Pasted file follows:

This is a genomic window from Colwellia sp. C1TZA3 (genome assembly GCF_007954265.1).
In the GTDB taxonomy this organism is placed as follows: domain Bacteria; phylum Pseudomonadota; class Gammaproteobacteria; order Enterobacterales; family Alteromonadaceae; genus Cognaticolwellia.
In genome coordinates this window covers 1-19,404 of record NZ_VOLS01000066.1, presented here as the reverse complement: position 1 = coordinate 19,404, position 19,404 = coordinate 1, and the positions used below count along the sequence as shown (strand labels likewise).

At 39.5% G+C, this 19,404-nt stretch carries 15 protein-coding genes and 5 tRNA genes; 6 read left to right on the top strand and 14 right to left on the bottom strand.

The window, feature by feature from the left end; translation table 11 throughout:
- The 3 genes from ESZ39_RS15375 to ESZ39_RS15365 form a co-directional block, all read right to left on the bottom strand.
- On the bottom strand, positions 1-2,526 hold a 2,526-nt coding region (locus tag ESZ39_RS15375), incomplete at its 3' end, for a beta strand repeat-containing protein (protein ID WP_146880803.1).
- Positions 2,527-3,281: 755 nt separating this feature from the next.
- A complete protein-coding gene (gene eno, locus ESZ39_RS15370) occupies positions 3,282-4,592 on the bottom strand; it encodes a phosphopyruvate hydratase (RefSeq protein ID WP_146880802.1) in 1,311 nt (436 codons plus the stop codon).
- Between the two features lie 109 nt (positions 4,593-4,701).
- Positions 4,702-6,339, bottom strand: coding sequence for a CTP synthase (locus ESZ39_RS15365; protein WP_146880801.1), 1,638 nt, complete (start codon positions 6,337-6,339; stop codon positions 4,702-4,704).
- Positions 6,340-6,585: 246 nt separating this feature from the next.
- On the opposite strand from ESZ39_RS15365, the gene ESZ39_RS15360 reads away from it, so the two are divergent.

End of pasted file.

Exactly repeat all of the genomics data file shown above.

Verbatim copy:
This is a genomic window from Colwellia sp. C1TZA3 (genome assembly GCF_007954265.1).
In the GTDB taxonomy this organism is placed as follows: domain Bacteria; phylum Pseudomonadota; class Gammaproteobacteria; order Enterobacterales; family Alteromonadaceae; genus Cognaticolwellia.
In genome coordinates this window covers 1-19,404 of record NZ_VOLS01000066.1, presented here as the reverse complement: position 1 = coordinate 19,404, position 19,404 = coordinate 1, and the positions used below count along the sequence as shown (strand labels likewise).

At 39.5% G+C, this 19,404-nt stretch carries 15 protein-coding genes and 5 tRNA genes; 6 read left to right on the top strand and 14 right to left on the bottom strand.

The window, feature by feature from the left end; translation table 11 throughout:
- The 3 genes from ESZ39_RS15375 to ESZ39_RS15365 form a co-directional block, all read right to left on the bottom strand.
- On the bottom strand, positions 1-2,526 hold a 2,526-nt coding region (locus tag ESZ39_RS15375), incomplete at its 3' end, for a beta strand repeat-containing protein (protein ID WP_146880803.1).
- Positions 2,527-3,281: 755 nt separating this feature from the next.
- A complete protein-coding gene (gene eno, locus ESZ39_RS15370) occupies positions 3,282-4,592 on the bottom strand; it encodes a phosphopyruvate hydratase (RefSeq protein ID WP_146880802.1) in 1,311 nt (436 codons plus the stop codon).
- Between the two features lie 109 nt (positions 4,593-4,701).
- Positions 4,702-6,339, bottom strand: coding sequence for a CTP synthase (locus ESZ39_RS15365; protein WP_146880801.1), 1,638 nt, complete (start codon positions 6,337-6,339; stop codon positions 4,702-4,704).
- Positions 6,340-6,585: 246 nt separating this feature from the next.
- On the opposite strand from ESZ39_RS15365, the gene ESZ39_RS15360 reads away from it, so the two are divergent.